Another of the nine Best Picture nominees, The Artist, is also set in the 1920s, but there the cultural traffic is going the other way from that of Hugo. Instead of an American director imagining the long-ago French film industry, Michel Hazanavicius is a French director imagining the long-ago American film industry. There is in The Artist a similar nostalgia to Mr. Scorsese’s about the early days of the pictures as well—so much so, indeed, that it is itself a silent movie, to all intents and purposes. But instead of the semi-technical discussions of film history and technique in which Mr. Scorsese overindulges himself in Hugo, The Artist actually brings these things and the people who lived with them to life again—brilliantly, in my opinion-and, in doing so, raises the eternal question of the relationship between popular art and the certified, museum-quality kind.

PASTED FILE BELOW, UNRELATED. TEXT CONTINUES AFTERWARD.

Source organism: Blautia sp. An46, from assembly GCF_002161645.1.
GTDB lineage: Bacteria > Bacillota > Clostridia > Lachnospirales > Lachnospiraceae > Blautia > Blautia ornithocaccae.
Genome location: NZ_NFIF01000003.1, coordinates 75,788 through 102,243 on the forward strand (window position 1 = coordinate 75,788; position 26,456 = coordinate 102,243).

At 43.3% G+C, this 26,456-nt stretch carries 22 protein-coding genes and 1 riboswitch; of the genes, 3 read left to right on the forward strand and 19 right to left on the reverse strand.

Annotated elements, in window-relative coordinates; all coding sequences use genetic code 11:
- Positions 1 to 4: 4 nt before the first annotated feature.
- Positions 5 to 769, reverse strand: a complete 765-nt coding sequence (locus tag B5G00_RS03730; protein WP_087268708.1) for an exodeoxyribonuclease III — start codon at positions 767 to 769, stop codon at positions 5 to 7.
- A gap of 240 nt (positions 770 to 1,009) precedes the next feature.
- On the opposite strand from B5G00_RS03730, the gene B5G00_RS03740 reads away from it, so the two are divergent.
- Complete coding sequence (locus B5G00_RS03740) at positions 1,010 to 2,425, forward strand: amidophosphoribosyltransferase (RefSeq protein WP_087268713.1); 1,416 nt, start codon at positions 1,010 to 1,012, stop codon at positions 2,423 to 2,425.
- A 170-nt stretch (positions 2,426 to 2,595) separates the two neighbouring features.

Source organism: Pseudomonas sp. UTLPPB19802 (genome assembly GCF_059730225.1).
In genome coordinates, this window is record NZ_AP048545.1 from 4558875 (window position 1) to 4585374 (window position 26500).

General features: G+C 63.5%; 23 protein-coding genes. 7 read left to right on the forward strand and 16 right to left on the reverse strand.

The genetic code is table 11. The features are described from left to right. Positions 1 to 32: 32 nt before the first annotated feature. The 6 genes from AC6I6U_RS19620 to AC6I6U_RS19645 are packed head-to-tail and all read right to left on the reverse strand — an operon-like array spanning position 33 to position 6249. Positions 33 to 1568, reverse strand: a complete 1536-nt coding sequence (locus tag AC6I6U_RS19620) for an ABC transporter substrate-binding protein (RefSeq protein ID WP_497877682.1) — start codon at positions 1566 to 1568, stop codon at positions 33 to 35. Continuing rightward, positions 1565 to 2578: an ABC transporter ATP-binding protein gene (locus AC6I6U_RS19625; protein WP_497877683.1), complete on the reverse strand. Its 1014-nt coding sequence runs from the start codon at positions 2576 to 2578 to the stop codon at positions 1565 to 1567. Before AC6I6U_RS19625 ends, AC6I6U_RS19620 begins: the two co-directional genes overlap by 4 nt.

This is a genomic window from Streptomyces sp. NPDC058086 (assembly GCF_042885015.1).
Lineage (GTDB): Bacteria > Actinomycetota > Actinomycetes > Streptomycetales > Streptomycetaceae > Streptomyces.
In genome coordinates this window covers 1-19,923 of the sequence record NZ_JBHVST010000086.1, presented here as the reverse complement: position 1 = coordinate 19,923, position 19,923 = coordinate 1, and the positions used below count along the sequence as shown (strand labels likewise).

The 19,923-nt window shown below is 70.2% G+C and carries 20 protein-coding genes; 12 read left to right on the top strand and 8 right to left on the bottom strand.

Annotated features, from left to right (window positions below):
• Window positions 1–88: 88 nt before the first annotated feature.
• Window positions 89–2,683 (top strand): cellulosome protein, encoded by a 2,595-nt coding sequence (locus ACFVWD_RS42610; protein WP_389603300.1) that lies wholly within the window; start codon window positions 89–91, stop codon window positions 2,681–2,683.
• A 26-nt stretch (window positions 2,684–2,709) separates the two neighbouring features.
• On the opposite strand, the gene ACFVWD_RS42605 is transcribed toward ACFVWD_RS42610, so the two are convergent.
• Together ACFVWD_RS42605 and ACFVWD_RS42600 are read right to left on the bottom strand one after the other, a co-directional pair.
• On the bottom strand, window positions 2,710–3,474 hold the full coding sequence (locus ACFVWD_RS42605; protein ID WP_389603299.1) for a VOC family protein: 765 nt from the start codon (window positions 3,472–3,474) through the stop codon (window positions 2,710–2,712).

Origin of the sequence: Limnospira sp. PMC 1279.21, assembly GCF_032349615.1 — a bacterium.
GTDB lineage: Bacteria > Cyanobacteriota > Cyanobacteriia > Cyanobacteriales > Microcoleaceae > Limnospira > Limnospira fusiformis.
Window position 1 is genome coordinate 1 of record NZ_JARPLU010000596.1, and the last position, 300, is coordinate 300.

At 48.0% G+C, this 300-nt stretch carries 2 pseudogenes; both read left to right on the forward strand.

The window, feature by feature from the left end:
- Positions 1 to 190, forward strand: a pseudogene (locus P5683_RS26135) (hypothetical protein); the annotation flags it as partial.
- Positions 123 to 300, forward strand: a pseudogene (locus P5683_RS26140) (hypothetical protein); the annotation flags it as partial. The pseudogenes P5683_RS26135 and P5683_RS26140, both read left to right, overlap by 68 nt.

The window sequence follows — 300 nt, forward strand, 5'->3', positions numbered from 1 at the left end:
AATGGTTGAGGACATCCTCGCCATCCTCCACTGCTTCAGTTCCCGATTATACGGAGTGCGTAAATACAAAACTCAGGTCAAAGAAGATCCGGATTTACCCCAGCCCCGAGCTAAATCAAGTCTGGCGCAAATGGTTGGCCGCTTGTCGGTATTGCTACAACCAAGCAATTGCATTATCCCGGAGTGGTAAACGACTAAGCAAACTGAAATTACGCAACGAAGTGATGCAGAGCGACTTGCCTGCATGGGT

The Artist comes down on the side of the popular arts. Nothing could be less pretentious than its portrait of the entertainment industry more or less as it was—schlocky and sensational, with its roots in vaudeville and animal acts, one of which survives in the hero’s trademark and sidekick, a Jack Russell terrier. This is a delightful creature called Uggie who modestly makes none of the extravagant claims on our sympathy that “Joey” the horse does in War Horse. A movie like this does not depend on intellectuals, pseudo- or otherwise, either to be-garland it with Oscars or to certify it as suitable to be our “mantra”—as T. S. Eliot’s “Love Song of J. Alfred Prufrock” is said to be that of Mr. Wilson’s character in Midnight in Paris. Unlike that film, The Artist redeems the act of turning to the past for reassurance, rather than instruction—which itself would reassure us, if we ever cared to look, that innocence is never lost for good.